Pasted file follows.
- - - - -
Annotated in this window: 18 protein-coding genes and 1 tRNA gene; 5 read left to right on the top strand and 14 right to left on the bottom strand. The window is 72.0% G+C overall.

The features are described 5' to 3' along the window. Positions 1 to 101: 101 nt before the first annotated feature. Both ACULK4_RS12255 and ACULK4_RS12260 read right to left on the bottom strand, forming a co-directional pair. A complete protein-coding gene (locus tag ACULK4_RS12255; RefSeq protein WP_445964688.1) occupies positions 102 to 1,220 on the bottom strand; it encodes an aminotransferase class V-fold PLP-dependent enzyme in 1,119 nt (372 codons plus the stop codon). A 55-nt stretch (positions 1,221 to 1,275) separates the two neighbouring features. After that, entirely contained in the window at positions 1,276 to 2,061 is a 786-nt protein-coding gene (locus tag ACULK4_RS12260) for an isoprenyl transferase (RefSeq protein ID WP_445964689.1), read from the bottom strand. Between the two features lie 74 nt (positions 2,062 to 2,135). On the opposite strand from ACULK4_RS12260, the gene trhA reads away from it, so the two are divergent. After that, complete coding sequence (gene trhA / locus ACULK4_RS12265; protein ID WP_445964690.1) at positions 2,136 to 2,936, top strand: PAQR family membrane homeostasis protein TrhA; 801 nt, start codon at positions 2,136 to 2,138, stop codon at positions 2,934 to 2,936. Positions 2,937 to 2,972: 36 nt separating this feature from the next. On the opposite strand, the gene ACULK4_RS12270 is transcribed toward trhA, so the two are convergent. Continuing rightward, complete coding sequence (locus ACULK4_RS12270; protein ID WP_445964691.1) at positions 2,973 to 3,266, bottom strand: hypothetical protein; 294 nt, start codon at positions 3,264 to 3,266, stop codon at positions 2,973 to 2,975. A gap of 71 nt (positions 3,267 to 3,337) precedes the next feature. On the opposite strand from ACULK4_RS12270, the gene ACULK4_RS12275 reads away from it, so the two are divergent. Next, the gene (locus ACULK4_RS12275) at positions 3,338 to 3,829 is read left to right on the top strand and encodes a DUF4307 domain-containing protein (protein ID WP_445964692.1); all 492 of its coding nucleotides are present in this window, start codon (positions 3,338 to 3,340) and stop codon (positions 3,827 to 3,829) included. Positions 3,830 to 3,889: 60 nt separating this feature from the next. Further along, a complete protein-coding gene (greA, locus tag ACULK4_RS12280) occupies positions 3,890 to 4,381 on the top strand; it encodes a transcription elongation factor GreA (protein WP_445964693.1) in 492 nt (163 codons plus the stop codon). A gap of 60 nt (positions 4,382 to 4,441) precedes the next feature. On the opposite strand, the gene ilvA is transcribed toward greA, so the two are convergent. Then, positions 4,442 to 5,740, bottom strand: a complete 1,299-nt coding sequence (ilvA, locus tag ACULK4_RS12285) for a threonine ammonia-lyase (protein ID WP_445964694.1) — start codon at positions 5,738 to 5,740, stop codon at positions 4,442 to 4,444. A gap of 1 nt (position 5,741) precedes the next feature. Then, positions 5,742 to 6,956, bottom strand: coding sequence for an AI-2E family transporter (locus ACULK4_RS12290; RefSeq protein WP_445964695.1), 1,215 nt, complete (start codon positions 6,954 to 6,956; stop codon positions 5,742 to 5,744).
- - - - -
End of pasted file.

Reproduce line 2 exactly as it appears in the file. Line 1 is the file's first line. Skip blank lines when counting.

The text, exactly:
The features are described 5' to 3' along the window. Positions 1 to 101: 101 nt before the first annotated feature. Both ACULK4_RS12255 and ACULK4_RS12260 read right to left on the bottom strand, forming a co-directional pair. A complete protein-coding gene (locus tag ACULK4_RS12255; RefSeq protein WP_445964688.1) occupies positions 102 to 1,220 on the bottom strand; it encodes an aminotransferase class V-fold PLP-dependent enzyme in 1,119 nt (372 codons plus the stop codon). A 55-nt stretch (positions 1,221 to 1,275) separates the two neighbouring features. After that, entirely contained in the window at positions 1,276 to 2,061 is a 786-nt protein-coding gene (locus tag ACULK4_RS12260) for an isoprenyl transferase (RefSeq protein ID WP_445964689.1), read from the bottom strand. Between the two features lie 74 nt (positions 2,062 to 2,135). On the opposite strand from ACULK4_RS12260, the gene trhA reads away from it, so the two are divergent. After that, complete coding sequence (gene trhA / locus ACULK4_RS12265; protein ID WP_445964690.1) at positions 2,136 to 2,936, top strand: PAQR family membrane homeostasis protein TrhA; 801 nt, start codon at positions 2,136 to 2,138, stop codon at positions 2,934 to 2,936. Positions 2,937 to 2,972: 36 nt separating this feature from the next. On the opposite strand, the gene ACULK4_RS12270 is transcribed toward trhA, so the two are convergent. Continuing rightward, complete coding sequence (locus ACULK4_RS12270; protein ID WP_445964691.1) at positions 2,973 to 3,266, bottom strand: hypothetical protein; 294 nt, start codon at positions 3,264 to 3,266, stop codon at positions 2,973 to 2,975. A gap of 71 nt (positions 3,267 to 3,337) precedes the next feature. On the opposite strand from ACULK4_RS12270, the gene ACULK4_RS12275 reads away from it, so the two are divergent. Next, the gene (locus ACULK4_RS12275) at positions 3,338 to 3,829 is read left to right on the top strand and encodes a DUF4307 domain-containing protein (protein ID WP_445964692.1); all 492 of its coding nucleotides are present in this window, start codon (positions 3,338 to 3,340) and stop codon (positions 3,827 to 3,829) included. Positions 3,830 to 3,889: 60 nt separating this feature from the next. Further along, a complete protein-coding gene (greA, locus tag ACULK4_RS12280) occupies positions 3,890 to 4,381 on the top strand; it encodes a transcription elongation factor GreA (protein WP_445964693.1) in 492 nt (163 codons plus the stop codon). A gap of 60 nt (positions 4,382 to 4,441) precedes the next feature. On the opposite strand, the gene ilvA is transcribed toward greA, so the two are convergent. Then, positions 4,442 to 5,740, bottom strand: a complete 1,299-nt coding sequence (ilvA, locus tag ACULK4_RS12285) for a threonine ammonia-lyase (protein ID WP_445964694.1) — start codon at positions 5,738 to 5,740, stop codon at positions 4,442 to 4,444. A gap of 1 nt (position 5,741) precedes the next feature. Then, positions 5,742 to 6,956, bottom strand: coding sequence for an AI-2E family transporter (locus ACULK4_RS12290; RefSeq protein WP_445964695.1), 1,215 nt, complete (start codon positions 6,954 to 6,956; stop codon positions 5,742 to 5,744).